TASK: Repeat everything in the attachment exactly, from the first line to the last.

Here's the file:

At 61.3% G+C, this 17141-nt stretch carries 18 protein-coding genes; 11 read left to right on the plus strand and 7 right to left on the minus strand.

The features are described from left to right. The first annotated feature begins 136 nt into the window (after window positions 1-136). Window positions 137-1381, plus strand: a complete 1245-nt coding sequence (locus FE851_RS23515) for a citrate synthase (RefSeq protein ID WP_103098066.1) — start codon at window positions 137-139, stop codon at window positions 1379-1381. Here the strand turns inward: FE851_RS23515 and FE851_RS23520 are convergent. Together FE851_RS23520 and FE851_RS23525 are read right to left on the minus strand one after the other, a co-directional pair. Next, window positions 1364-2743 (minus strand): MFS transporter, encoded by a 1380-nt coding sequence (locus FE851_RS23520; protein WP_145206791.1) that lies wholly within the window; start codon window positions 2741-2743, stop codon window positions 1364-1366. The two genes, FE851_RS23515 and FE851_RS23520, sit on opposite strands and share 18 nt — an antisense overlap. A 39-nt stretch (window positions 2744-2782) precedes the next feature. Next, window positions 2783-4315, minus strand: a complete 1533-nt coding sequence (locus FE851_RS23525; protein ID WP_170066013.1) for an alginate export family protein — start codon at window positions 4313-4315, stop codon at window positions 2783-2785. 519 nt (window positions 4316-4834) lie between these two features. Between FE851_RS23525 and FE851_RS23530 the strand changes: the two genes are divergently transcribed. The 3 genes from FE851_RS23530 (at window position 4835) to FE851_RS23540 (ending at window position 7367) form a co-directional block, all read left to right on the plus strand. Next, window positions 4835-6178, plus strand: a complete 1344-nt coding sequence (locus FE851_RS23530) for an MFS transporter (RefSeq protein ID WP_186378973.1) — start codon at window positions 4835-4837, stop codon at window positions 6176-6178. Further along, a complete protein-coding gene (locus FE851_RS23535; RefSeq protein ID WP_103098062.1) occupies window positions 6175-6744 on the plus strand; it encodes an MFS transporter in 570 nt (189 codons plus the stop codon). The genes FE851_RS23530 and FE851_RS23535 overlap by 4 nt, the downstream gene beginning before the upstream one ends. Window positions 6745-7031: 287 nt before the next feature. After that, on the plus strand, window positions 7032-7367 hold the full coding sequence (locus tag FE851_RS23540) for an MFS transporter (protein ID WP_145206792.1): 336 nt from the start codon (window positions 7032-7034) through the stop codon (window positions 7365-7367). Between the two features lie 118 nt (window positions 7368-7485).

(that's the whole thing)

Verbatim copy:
At 61.3% G+C, this 17141-nt stretch carries 18 protein-coding genes; 11 read left to right on the plus strand and 7 right to left on the minus strand.

The features are described from left to right. The first annotated feature begins 136 nt into the window (after window positions 1-136). Window positions 137-1381, plus strand: a complete 1245-nt coding sequence (locus FE851_RS23515) for a citrate synthase (RefSeq protein ID WP_103098066.1) — start codon at window positions 137-139, stop codon at window positions 1379-1381. Here the strand turns inward: FE851_RS23515 and FE851_RS23520 are convergent. Together FE851_RS23520 and FE851_RS23525 are read right to left on the minus strand one after the other, a co-directional pair. Next, window positions 1364-2743 (minus strand): MFS transporter, encoded by a 1380-nt coding sequence (locus FE851_RS23520; protein WP_145206791.1) that lies wholly within the window; start codon window positions 2741-2743, stop codon window positions 1364-1366. The two genes, FE851_RS23515 and FE851_RS23520, sit on opposite strands and share 18 nt — an antisense overlap. A 39-nt stretch (window positions 2744-2782) precedes the next feature. Next, window positions 2783-4315, minus strand: a complete 1533-nt coding sequence (locus FE851_RS23525; protein ID WP_170066013.1) for an alginate export family protein — start codon at window positions 4313-4315, stop codon at window positions 2783-2785. 519 nt (window positions 4316-4834) lie between these two features. Between FE851_RS23525 and FE851_RS23530 the strand changes: the two genes are divergently transcribed. The 3 genes from FE851_RS23530 (at window position 4835) to FE851_RS23540 (ending at window position 7367) form a co-directional block, all read left to right on the plus strand. Next, window positions 4835-6178, plus strand: a complete 1344-nt coding sequence (locus FE851_RS23530) for an MFS transporter (RefSeq protein ID WP_186378973.1) — start codon at window positions 4835-4837, stop codon at window positions 6176-6178. Further along, a complete protein-coding gene (locus FE851_RS23535; RefSeq protein ID WP_103098062.1) occupies window positions 6175-6744 on the plus strand; it encodes an MFS transporter in 570 nt (189 codons plus the stop codon). The genes FE851_RS23530 and FE851_RS23535 overlap by 4 nt, the downstream gene beginning before the upstream one ends. Window positions 6745-7031: 287 nt before the next feature. After that, on the plus strand, window positions 7032-7367 hold the full coding sequence (locus tag FE851_RS23540) for an MFS transporter (protein ID WP_145206792.1): 336 nt from the start codon (window positions 7032-7034) through the stop codon (window positions 7365-7367). Between the two features lie 118 nt (window positions 7368-7485).